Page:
HONG KONG (Reuters) – Alibaba is considering raising as much as $20 billion by way of a secondary listing in Hong Kong, people familiar with the matter told Reuters, as the lining of a second blockbuster deal following its 2014 record of $25 billion float in New York.
FILE PHOTO: A logo of Alibaba Group is seen at an exhibition during the World Intelligence Congress in Tianjin, China-May 16, 2019. REUTERS/Jason Lee
The deal, which would be the sixth-largest follow-on sale of shares ever, would give Alibaba a war chest to continue to invest in technology is a priority for China as growth flags, the world’s second largest economy is faced with a growing trade fight with the United States.
The e-commerce giant is working with financial advisers on the offer and is aimed at the submission of an application as confidential in Hong Kong in the second half of the year 2019, three people said on condition of anonymity because the plans are not yet public.
She warned that many details were not clear, including the planned size. A person with direct knowledge said that it is more likely to be between $10 billion and $15 billion.
At $20 billion, Alibaba’s deal would rank behind NTT’s 1987 $36.8 billion sales, crisis-era offer of $24.4 billion and $22.5 billion of the Royal Bank of Scotland and Lloyds Banking Group, as well as the $20.7 billion raised by the US insurer AIG in 2012, Refinitiv data shows.
A spokesman for Alibaba declined to comment.
Bloomberg was the first to report that the planned secondary listing. (bloom.bg/2YRpEdi)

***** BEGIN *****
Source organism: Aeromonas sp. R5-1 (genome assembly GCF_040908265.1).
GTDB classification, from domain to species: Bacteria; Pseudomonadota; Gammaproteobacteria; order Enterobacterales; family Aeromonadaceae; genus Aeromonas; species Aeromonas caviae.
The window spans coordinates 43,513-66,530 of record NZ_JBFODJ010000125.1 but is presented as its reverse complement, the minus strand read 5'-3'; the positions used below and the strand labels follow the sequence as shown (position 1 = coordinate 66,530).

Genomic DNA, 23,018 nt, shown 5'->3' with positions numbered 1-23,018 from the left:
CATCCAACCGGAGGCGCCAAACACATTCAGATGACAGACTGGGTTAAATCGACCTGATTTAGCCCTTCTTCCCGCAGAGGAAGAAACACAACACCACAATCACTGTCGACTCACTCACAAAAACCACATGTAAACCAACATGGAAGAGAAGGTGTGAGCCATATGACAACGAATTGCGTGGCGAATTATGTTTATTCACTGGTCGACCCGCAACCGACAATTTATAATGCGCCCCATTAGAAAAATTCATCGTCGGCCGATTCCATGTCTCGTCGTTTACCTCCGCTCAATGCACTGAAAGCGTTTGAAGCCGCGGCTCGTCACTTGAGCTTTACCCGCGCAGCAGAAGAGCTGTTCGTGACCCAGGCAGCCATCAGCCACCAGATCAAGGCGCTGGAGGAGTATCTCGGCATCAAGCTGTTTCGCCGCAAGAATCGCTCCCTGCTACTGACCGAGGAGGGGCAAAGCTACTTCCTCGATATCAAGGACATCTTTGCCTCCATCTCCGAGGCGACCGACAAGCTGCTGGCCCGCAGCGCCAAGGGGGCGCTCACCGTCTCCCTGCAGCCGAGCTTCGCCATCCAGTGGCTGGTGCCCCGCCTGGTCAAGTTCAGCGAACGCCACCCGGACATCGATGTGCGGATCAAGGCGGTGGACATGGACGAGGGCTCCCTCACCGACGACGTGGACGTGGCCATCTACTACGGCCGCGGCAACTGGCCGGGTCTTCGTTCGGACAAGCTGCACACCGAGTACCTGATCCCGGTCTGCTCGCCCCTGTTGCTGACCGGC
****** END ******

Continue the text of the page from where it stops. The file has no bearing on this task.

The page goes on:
Since the US listing, Alibaba has almost doubled in size, to the largest listed Chinese company with a market value of more than $400 billion.
A Hong Kong listing would give mainland investors their first direct access to one of China’s biggest success stories, via the stock connect trading link between Hong Kong, Shanghai and Shenzhen.
It would also give the company an extra pocket on the liquidity and possible a better appreciation as the household name was a favourite among retail investors in Hong Kong.
Rival Tencent, which is listed in Hong Kong, is trading at 26 times expected earnings, compared with Alibaba is 22 times in New York, according to Refinitiv data.
Alibaba’s revenue growth is slowing compared to the peak in the beginning of 2017 as China’s e-commerce industry matures.
Analysts argue that the company has started with the exhaust of the potential user group of e-commerce customers in the top Chinese cities, which creates a bottleneck for the sale.
In recent years, it has expanded into new sectors, such as cloud computing division and the Hema, a chain of brick-and-mortar supermarkets – both of which need a high upfront investment.
An Alibaba float would be seen in Hong Kong as a victory, after the lost city of the tech giant’s initial public offering to New York, because the former rules precluded the acceptance of Alibaba’s governance structure, where a self-selecting group of senior managers the control of the majority of the board of directors appointments.
Hong Kong last year changed rules to make it easier for “innovative businesses” in New York or London to perform a secondary listing in Hong Kong, as part of a wider shake up of the city, the entry of the regime.
The new rules are already-listed companies based in China, of which the original float was for Dec. 15, 2017, in the city, even if their current weighted voting right structures in violation of Hong Kong’s the rules for primary offerings.
Such companies can also apply confidential for a listing, as Alibaba is expected.
At the beginning of last year, when Hong Kong was preparing to dual-class share offerings, Alibaba founder Jack Ma said the company would seriously consider” a listing on the stock exchange.
So far, no company has made use of the secondary listing rules to raise money in Hong Kong.
Reporting by Kane Wu, Sumeet Chatterjee and Julie Zhu in Hong Kong and Saumya Sibi Joseph (and) aditi Sebastian in Bengaluru; Additional reporting by Alun John; Writing by Jennifer Hughes; Editing by with the ipad has Himani